There’s Money To Be Made in Bad Economic Times

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A few days ago, I met with a brilliant young geneticist who has been able to devise a unique, cost efficient way to test for the presence of particular genes.

He wants to offer a service to test for CCR5-delta 32, a particular mutation of a gene found in Northern Europeans (and those of Northern European descent) that has shown resistance to Smallpox, HIV, and West Nile virus.

Among people in high risk groups for such infections, demand for getting test is strong, and his method has been able to reduce the cost of testing by up to 90% with no increase in error rate.

Rather let the idea fester in academia for the next several years, he’s decided to go into business… and I’m considering making an investment in the venture.

Another entrepreneur I met with has a website that sells electronic cigarettes in the UK. If you haven’t heard of this, it’s a device that looks, feels, and tastes like a cigarette, but produces water vapor instead of smoke.

It also gives the user complete control over the amount of nicotine s/he wants to ingest, making it a great tool for people who want to gradually wean themselves off the chemical.

This particular entrepreneur noted that a large number of Brits who currently smoke are trying to quit. The British economy is weak, and faced with declining income, Brits are cutting spending wherever they can, especially expensive habits like smoking.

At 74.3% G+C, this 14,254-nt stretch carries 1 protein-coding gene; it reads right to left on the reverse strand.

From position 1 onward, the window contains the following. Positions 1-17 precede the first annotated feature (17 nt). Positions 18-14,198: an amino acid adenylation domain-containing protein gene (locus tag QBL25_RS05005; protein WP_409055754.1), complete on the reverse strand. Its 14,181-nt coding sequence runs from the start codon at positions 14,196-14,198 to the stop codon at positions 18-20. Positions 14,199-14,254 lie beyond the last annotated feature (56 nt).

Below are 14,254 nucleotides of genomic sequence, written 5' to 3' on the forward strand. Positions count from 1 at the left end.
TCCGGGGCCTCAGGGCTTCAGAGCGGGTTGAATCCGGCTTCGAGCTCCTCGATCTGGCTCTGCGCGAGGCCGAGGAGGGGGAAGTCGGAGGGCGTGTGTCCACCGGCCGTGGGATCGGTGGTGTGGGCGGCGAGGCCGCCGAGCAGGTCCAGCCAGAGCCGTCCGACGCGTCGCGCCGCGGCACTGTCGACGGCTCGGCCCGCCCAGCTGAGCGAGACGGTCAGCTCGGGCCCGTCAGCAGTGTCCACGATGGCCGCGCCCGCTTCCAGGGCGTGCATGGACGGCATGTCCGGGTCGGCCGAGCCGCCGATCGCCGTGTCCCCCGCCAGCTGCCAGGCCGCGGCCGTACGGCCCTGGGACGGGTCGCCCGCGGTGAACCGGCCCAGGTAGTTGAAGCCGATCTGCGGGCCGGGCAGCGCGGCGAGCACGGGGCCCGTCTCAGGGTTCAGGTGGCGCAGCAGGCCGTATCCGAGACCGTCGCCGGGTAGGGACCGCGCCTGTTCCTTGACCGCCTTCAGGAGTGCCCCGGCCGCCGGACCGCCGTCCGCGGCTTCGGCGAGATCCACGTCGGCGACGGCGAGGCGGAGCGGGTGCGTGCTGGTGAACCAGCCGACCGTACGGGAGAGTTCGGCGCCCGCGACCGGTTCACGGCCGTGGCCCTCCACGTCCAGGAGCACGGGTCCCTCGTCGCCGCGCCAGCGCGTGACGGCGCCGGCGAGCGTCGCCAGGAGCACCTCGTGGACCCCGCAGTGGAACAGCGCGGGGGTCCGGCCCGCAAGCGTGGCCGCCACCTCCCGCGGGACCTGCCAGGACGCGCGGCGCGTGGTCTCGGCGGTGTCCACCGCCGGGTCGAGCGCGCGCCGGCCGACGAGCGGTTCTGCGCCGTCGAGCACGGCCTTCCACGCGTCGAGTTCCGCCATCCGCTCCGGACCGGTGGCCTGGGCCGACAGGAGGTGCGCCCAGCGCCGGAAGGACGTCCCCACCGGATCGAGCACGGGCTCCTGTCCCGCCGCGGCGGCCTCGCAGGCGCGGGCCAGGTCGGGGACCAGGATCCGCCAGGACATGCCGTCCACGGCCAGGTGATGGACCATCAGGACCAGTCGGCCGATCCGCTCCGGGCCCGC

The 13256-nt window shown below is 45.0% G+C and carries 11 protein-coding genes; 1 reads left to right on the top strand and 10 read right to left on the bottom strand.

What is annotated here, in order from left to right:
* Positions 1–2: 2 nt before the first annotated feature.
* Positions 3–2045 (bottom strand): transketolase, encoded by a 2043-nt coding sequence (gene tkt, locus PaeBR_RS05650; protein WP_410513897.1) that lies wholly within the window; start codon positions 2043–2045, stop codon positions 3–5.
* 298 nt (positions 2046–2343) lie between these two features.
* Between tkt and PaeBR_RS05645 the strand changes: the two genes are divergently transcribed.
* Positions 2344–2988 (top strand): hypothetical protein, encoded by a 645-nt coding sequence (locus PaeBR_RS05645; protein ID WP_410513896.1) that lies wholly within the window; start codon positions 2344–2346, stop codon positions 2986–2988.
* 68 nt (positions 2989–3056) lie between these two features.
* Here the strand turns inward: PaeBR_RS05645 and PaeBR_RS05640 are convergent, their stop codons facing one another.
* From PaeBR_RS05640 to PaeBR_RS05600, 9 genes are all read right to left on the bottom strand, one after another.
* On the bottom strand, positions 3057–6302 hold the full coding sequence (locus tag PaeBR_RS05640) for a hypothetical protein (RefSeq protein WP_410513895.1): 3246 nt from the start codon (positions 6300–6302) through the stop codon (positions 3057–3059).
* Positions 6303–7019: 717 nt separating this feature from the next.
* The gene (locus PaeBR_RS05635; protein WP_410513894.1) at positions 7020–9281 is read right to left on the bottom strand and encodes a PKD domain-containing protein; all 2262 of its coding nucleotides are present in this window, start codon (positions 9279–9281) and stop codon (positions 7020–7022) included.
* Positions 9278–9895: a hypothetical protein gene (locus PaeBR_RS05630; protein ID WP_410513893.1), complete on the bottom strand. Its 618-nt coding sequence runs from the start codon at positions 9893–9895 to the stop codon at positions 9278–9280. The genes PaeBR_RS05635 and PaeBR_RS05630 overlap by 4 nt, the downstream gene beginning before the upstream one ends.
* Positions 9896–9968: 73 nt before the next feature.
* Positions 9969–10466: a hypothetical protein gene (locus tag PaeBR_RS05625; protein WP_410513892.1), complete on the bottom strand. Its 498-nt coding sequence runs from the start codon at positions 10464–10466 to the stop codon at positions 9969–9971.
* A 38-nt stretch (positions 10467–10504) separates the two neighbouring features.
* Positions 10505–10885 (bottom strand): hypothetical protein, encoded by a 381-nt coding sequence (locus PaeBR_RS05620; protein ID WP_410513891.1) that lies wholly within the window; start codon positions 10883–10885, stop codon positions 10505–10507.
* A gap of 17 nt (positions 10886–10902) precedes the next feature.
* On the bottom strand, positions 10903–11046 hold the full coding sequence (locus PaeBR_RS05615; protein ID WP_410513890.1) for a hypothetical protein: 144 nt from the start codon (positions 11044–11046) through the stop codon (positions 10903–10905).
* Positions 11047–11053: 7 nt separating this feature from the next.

Even in this weak economy, he is doing brisk business and sales are growing.

I’m telling you these short stories because I want to address an important point: even in dismal economic conditions, opportunities abound as long as you can still find a way to create value. These are just two examples.

On to this week’s questions. First, KC asks, “Simon, at a recent conference I asked a famous expat personality about buying and storing gold in the southern cone of South America (Chile, Argentina, or Uruguay). He and his associates could not provide specifics and suggested that I ask you. Any thoughts?”

Of the countries you mention, Chile is the best option for buying gold. In downtown Santiago, some of the money exchange houses (casas de cambio) display placards with “moneda de oro” (gold coins). Because they sell informally, they are not required to collect any VAT, and premiums can be as little as 1% over spot price.

There is no set figure, so it’s best to shop around from place to place and negotiate your own deal.

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